More than 20.5 million years of life lost to Covid-19, according to researchers

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  • Many people all over the world have lost their lives due to Covid-19
  • Researchers say these numbers do, however, not reflect how premature many of these deaths were
  • A new study has estimated the number of years of life lost as a result of Covid-19

Fully grasping the tragedy of lives lost due to Covid-19 involves more than counting the dead. Researchers say it also involves taking into consideration how many of these deaths were premature.  

A team of researchers took on the task of describing the impact of Covid-19 on the number of years of life lost (YLL) due to the virus. Findings were published in the journal Scientific Reports

Calculating years of life lost

The researchers used data from 81 countries that reported over 1.2 million deaths attributed to Covid-19, and also took life expectancy into consideration.

An estimated 20 507 518 years of life have been lost – across the 81 countries studied – due to Covid-19, which amounts to an average of 16 years per person who died. 

“As countries are at different stages of the pandemic trajectory, this study is a snapshot of the impacts of Covid-19 on years of life lost (YLL) as of January 6, 2021,” the authors of the study stated.

YLL due to Covid-19 compared with other causes of mortality 

“To put the impacts of Covid-19 on YLL in perspective, we compare it against the premature mortality impacts of three other global common causes of death: heart conditions (cardiovascular diseases), traffic accidents (transport injuries), and the seasonal “flu”, the researchers explained. 

Compared to other causes of mortality, YLL caused by Covid-19 is 2–9 times greater than that caused by seasonal flu, but only a quarter to half of YLL rates associated with heart conditions.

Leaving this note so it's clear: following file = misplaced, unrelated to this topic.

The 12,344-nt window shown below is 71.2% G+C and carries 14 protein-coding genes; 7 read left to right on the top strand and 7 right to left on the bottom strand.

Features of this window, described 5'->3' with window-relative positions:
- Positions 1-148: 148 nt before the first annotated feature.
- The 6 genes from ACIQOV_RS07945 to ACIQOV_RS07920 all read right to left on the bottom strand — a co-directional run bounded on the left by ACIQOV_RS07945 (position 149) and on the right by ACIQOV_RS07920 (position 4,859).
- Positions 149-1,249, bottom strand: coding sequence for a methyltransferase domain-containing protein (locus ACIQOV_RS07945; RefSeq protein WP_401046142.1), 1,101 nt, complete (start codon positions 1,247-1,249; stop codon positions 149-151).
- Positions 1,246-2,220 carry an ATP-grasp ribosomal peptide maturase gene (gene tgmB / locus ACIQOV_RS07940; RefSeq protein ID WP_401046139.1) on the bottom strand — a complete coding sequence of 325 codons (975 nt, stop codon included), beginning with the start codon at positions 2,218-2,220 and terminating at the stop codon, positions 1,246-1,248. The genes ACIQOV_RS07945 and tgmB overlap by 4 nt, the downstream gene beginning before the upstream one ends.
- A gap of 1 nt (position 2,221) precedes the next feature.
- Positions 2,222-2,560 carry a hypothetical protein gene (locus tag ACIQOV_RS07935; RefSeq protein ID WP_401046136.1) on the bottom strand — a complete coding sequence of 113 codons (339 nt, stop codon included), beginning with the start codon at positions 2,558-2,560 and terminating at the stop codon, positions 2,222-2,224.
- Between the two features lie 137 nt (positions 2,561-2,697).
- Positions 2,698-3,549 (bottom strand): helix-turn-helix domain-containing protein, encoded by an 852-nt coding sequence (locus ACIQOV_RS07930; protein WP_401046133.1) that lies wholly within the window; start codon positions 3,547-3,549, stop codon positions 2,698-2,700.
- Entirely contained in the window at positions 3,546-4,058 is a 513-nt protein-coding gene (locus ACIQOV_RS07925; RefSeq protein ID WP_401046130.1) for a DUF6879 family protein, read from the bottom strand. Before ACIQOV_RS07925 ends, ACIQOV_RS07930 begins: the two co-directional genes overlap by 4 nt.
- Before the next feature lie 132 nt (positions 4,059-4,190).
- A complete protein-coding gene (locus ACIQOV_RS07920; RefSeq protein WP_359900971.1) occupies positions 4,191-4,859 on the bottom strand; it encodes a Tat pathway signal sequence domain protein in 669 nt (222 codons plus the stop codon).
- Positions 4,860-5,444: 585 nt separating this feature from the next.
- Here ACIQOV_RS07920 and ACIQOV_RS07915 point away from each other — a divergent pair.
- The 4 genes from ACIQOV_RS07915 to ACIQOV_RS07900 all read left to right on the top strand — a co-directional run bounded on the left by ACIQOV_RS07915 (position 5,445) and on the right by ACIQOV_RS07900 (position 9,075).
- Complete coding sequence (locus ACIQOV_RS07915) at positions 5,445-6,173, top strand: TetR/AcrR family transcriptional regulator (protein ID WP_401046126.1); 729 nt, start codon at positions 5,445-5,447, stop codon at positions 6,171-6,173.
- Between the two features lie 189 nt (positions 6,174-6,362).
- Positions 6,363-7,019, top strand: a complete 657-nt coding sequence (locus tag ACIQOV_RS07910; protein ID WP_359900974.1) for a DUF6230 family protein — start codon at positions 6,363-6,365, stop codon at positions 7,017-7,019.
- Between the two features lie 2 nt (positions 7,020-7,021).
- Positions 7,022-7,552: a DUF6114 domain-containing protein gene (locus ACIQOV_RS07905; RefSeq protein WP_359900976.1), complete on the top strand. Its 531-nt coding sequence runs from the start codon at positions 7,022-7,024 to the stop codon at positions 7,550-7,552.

Age and YLL

Covid-19 mortality trends indicate that most people who die of the virus are elderly, mostly due to these individuals suffering from underlying conditions. The average age of death according to the present study is 72.9 years.

Although Covid-19 mortality rates among the elderly is high, researchers noted that “only a fraction of the YLL can be attributed to the individuals in the oldest age brackets”.

They went on to say that individuals at risk of dying of Covid-19 (like the elderly) had a shorter remaining life expectancy, which is why they do not contribute greatly to YLL.

When considering gender and years of life lost to Covid-19, men lost 44% more years, which research attributes to more men dying than women.

“Our results confirm that the mortality impact of Covid-19 is large, not only in terms of numbers of death, but also in terms of years of life lost,” the authors said.

“While the majority of deaths are occurring at ages above 75, justifying policy responses aimed at protecting these vulnerable ages, our results on the age pattern call for heightened awareness of devising policies protecting also the young.”

Image credit: Pixabay

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